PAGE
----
- The company says it faces a lot of uncertainty regarding asset disposal
- Next offshore loan test is $15 million coupon payment on October 17
- Onshore bondholders agree to restructure $2 billion of debt
HONG KONG, Oct 10 (Reuters) – Country Garden (2007.HK) warned on Tuesday about its inability to meet offshore debt obligations, joining a growing list of Chinese developers potentially defaulting and the country The stage is being set for one of the largest loans of. Reorganization.Thank you for reading this post, don't forget to subscribe!
Companies that account for 40% of Chinese home sales – mostly private property developers – have been defaulting on loan obligations since a liquidity crisis hit the sector in 2021, leaving many homes uncompleted.
Country Garden, China’s biggest private property developer, has not defaulted so far, but has missed coupon payments on some dollar bonds since last month and faces the end of a 30-day grace period to make payments next week. Used to be.
In a filing with the Hong Kong Stock Exchange on Tuesday, Country Garden said its sales and financing were facing “significant challenges”, and its available funds continued to be depleted.
The company said it “will not be able to meet all of its offshore payment obligations when due or within the relevant grace period”, adding that non-payment could lead to demands from creditors to accelerate payments or take enforcement action.
Country Garden’s warning underlines how an unprecedented liquidity crunch in the Chinese property sector, which accounts for about a quarter of the economy, and weak sales are clouding prospects for developers.
Beijing has taken a number of measures in recent months to help renew homebuyer confidence, including lowering deposit requirements and cutting existing mortgage rates, but developers’ growing debt crisis has hampered efforts to achieve that goal. There was no possibility.
Country Garden, which has $10.96 billion of offshore bonds and 42.7 billion yuan ($5.86 billion) of offshore loans, said it faces “significant” uncertainty regarding the disposal of assets and its cash position is under pressure. Made in.
The developer said it has appointed Houlihan Lokey, China International Capital Corporation (CICC) and law firm Sidley Austin as advisors to examine its capital structure and liquidity position and formulate a holistic solution.
The company said it would work with advisors to develop the most practical and optimal solution for all stakeholders, and called on creditors to exercise patience.
Morningstar analyst Jeff Zhang said mandatory advisories showed that “whether the company will default depends on the outcome of the overseas debt restructuring and the next two weeks will be critical.”
“We do not expect Country Garden liquidity to improve materially as home buyers and financial institutions may remain on the sidelines.”
a big test is coming
The latest slowdown in China’s property sector began in 2021 following a government-led crackdown on a debt-fueled building boom. This has deepened as economic growth has faltered and confidence in the housing and capital markets has waned, further reducing developers’ liquidity.
Country Garden was due to pay $66.8 million in coupons on $2024 and 2026 bonds on Monday, although there is a 30-day grace period for payment. The developer has not disclosed whether they were paid or not.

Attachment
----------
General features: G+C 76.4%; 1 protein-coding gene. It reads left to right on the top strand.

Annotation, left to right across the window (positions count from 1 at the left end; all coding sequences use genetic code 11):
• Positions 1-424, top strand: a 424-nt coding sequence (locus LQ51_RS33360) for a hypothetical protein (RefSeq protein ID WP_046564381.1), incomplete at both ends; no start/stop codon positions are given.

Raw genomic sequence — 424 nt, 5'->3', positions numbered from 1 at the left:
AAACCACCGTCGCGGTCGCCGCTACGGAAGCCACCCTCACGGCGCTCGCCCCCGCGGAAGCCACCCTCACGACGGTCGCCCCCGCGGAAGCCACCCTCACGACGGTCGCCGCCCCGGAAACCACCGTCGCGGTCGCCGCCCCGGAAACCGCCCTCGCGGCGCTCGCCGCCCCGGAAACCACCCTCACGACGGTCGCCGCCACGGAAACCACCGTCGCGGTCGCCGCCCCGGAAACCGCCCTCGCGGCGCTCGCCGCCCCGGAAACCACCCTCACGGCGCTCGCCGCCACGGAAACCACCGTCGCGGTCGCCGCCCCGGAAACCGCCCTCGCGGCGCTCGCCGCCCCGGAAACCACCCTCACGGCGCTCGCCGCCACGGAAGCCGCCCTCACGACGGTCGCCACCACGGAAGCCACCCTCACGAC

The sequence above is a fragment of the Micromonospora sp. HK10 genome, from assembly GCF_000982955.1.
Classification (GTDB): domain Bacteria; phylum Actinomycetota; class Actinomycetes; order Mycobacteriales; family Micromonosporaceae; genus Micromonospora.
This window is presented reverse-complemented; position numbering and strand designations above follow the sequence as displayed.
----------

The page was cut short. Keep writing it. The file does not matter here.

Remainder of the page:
The developer did not make principal payments of HK$470 million ($60.04 million) on some loans, it said in Tuesday’s filing, without giving further details.
Country Garden faces a big test next week when its entire offshore loan could be considered in default if it fails to pay the September coupon of $15 million by October 17, the end of a 30-day grace period.
However, it has received approval from onshore bondholders to issue nine series of bonds with an outstanding principal value of 14.7 billion yuan ($2.02 billion), the filing said.
It said the expansion has provided it “time and space to focus on the recovery of its business operations.”
Country Garden shares fell more than 10% by midday on Tuesday, reducing their value by almost 70% since the start of the year.
“The company’s previous model was not sustainable, they are now addressing that, trying to reduce their debt burden and appropriate the size of their business,” said Sandra Chow, co-head of Asia Pacific research at CreditSight. Are.”
“Overall there is a small property market and it makes sense to optimize it,” he said, adding that the restructuring would look at increasing loan maturity repayments, reducing bond coupon rates and accelerating property sales.
Country Garden said it would “do its best to ensure the delivery of assets, which is the group’s most important corporate responsibility and a key pillar for the protection of the property market.”
Several defaulting developers are facing liquidation petitions, including China Evergrande Group (3333.HK), which is at the center of the debt crisis. So far, only a few couples have been ordered wound up by foreign courts.
Smaller peer Kaisa Group (1638.HK) said creditors would get less than 5% of their money back if it is forced into liquidation, lawyers for Broad Peak Investments, a creditor who filed the winding-up petition against the developer, said. Has done, told a Hong Kong court on Tuesday.
($1 = 7.8284 Hong Kong dollars)
Reporting by Scott Murdoch in Sydney and Zi Yu in Hong Kong; Additional reporting by Rishav Chatterjee in Bengaluru and Claire Jim in Hong Kong; Editing by Rashmi Aich, Lincoln Fest, Jamie Freed and Kim Coghill
Our Standards: The Thomson Reuters Trust Principles.
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